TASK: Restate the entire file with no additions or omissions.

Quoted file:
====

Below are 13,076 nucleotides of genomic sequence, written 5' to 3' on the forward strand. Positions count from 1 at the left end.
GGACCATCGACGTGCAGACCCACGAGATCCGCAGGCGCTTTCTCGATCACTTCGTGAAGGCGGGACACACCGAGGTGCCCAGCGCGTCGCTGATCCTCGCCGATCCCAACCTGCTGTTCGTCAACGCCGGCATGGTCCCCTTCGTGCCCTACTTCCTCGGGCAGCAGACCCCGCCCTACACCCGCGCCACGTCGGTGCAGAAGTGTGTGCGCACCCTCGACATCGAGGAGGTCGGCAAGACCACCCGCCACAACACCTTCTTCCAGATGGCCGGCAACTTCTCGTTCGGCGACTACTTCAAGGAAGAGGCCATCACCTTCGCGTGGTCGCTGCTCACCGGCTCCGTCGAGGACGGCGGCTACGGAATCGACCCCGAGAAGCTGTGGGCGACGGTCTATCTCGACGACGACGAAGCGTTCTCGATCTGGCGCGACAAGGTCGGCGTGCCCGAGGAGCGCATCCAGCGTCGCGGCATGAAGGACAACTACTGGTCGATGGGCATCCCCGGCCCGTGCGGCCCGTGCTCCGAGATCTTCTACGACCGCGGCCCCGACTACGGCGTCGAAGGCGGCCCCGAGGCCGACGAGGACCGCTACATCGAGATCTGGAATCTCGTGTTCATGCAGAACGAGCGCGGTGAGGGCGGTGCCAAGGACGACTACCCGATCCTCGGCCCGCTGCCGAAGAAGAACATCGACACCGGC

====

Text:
Below are 13,076 nucleotides of genomic sequence, written 5' to 3' on the forward strand. Positions count from 1 at the left end.
GGACCATCGACGTGCAGACCCACGAGATCCGCAGGCGCTTTCTCGATCACTTCGTGAAGGCGGGACACACCGAGGTGCCCAGCGCGTCGCTGATCCTCGCCGATCCCAACCTGCTGTTCGTCAACGCCGGCATGGTCCCCTTCGTGCCCTACTTCCTCGGGCAGCAGACCCCGCCCTACACCCGCGCCACGTCGGTGCAGAAGTGTGTGCGCACCCTCGACATCGAGGAGGTCGGCAAGACCACCCGCCACAACACCTTCTTCCAGATGGCCGGCAACTTCTCGTTCGGCGACTACTTCAAGGAAGAGGCCATCACCTTCGCGTGGTCGCTGCTCACCGGCTCCGTCGAGGACGGCGGCTACGGAATCGACCCCGAGAAGCTGTGGGCGACGGTCTATCTCGACGACGACGAAGCGTTCTCGATCTGGCGCGACAAGGTCGGCGTGCCCGAGGAGCGCATCCAGCGTCGCGGCATGAAGGACAACTACTGGTCGATGGGCATCCCCGGCCCGTGCGGCCCGTGCTCCGAGATCTTCTACGACCGCGGCCCCGACTACGGCGTCGAAGGCGGCCCCGAGGCCGACGAGGACCGCTACATCGAGATCTGGAATCTCGTGTTCATGCAGAACGAGCGCGGTGAGGGCGGTGCCAAGGACGACTACCCGATCCTCGGCCCGCTGCCGAAGAAGAACATCGACACCGGC